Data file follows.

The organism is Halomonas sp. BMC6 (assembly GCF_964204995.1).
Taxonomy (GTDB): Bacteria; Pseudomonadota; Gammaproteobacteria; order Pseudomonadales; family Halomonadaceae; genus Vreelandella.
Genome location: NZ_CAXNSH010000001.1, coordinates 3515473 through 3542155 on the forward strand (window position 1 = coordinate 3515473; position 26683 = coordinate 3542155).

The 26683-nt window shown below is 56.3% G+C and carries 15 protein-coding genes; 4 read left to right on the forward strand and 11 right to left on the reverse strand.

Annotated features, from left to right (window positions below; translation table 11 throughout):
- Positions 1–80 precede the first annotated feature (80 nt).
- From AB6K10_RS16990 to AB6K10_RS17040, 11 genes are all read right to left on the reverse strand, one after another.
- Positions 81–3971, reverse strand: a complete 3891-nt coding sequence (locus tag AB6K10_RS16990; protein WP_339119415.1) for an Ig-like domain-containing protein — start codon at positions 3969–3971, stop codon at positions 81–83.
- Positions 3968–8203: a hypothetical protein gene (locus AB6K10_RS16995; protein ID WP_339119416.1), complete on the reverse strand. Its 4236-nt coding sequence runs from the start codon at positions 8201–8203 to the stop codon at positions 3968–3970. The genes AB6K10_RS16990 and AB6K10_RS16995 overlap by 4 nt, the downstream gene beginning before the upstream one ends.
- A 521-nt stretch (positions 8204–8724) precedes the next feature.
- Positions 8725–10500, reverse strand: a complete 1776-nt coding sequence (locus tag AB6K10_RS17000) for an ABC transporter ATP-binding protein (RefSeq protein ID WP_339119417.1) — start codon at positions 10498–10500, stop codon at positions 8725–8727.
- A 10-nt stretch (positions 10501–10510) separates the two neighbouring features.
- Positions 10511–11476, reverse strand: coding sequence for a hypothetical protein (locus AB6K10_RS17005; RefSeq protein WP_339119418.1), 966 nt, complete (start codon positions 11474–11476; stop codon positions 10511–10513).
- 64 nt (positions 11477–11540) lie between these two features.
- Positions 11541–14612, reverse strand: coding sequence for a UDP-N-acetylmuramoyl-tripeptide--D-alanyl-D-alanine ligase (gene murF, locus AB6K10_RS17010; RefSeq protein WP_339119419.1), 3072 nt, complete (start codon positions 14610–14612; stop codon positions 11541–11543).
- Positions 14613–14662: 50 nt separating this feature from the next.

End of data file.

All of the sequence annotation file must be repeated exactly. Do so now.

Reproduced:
The organism is Halomonas sp. BMC6 (assembly GCF_964204995.1).
Taxonomy (GTDB): Bacteria; Pseudomonadota; Gammaproteobacteria; order Pseudomonadales; family Halomonadaceae; genus Vreelandella.
Genome location: NZ_CAXNSH010000001.1, coordinates 3515473 through 3542155 on the forward strand (window position 1 = coordinate 3515473; position 26683 = coordinate 3542155).

The 26683-nt window shown below is 56.3% G+C and carries 15 protein-coding genes; 4 read left to right on the forward strand and 11 right to left on the reverse strand.

Annotated features, from left to right (window positions below; translation table 11 throughout):
- Positions 1–80 precede the first annotated feature (80 nt).
- From AB6K10_RS16990 to AB6K10_RS17040, 11 genes are all read right to left on the reverse strand, one after another.
- Positions 81–3971, reverse strand: a complete 3891-nt coding sequence (locus tag AB6K10_RS16990; protein WP_339119415.1) for an Ig-like domain-containing protein — start codon at positions 3969–3971, stop codon at positions 81–83.
- Positions 3968–8203: a hypothetical protein gene (locus AB6K10_RS16995; protein ID WP_339119416.1), complete on the reverse strand. Its 4236-nt coding sequence runs from the start codon at positions 8201–8203 to the stop codon at positions 3968–3970. The genes AB6K10_RS16990 and AB6K10_RS16995 overlap by 4 nt, the downstream gene beginning before the upstream one ends.
- A 521-nt stretch (positions 8204–8724) precedes the next feature.
- Positions 8725–10500, reverse strand: a complete 1776-nt coding sequence (locus tag AB6K10_RS17000) for an ABC transporter ATP-binding protein (RefSeq protein ID WP_339119417.1) — start codon at positions 10498–10500, stop codon at positions 8725–8727.
- A 10-nt stretch (positions 10501–10510) separates the two neighbouring features.
- Positions 10511–11476, reverse strand: coding sequence for a hypothetical protein (locus AB6K10_RS17005; RefSeq protein WP_339119418.1), 966 nt, complete (start codon positions 11474–11476; stop codon positions 10511–10513).
- 64 nt (positions 11477–11540) lie between these two features.
- Positions 11541–14612, reverse strand: coding sequence for a UDP-N-acetylmuramoyl-tripeptide--D-alanyl-D-alanine ligase (gene murF, locus AB6K10_RS17010; RefSeq protein WP_339119419.1), 3072 nt, complete (start codon positions 14610–14612; stop codon positions 11541–11543).
- Positions 14613–14662: 50 nt separating this feature from the next.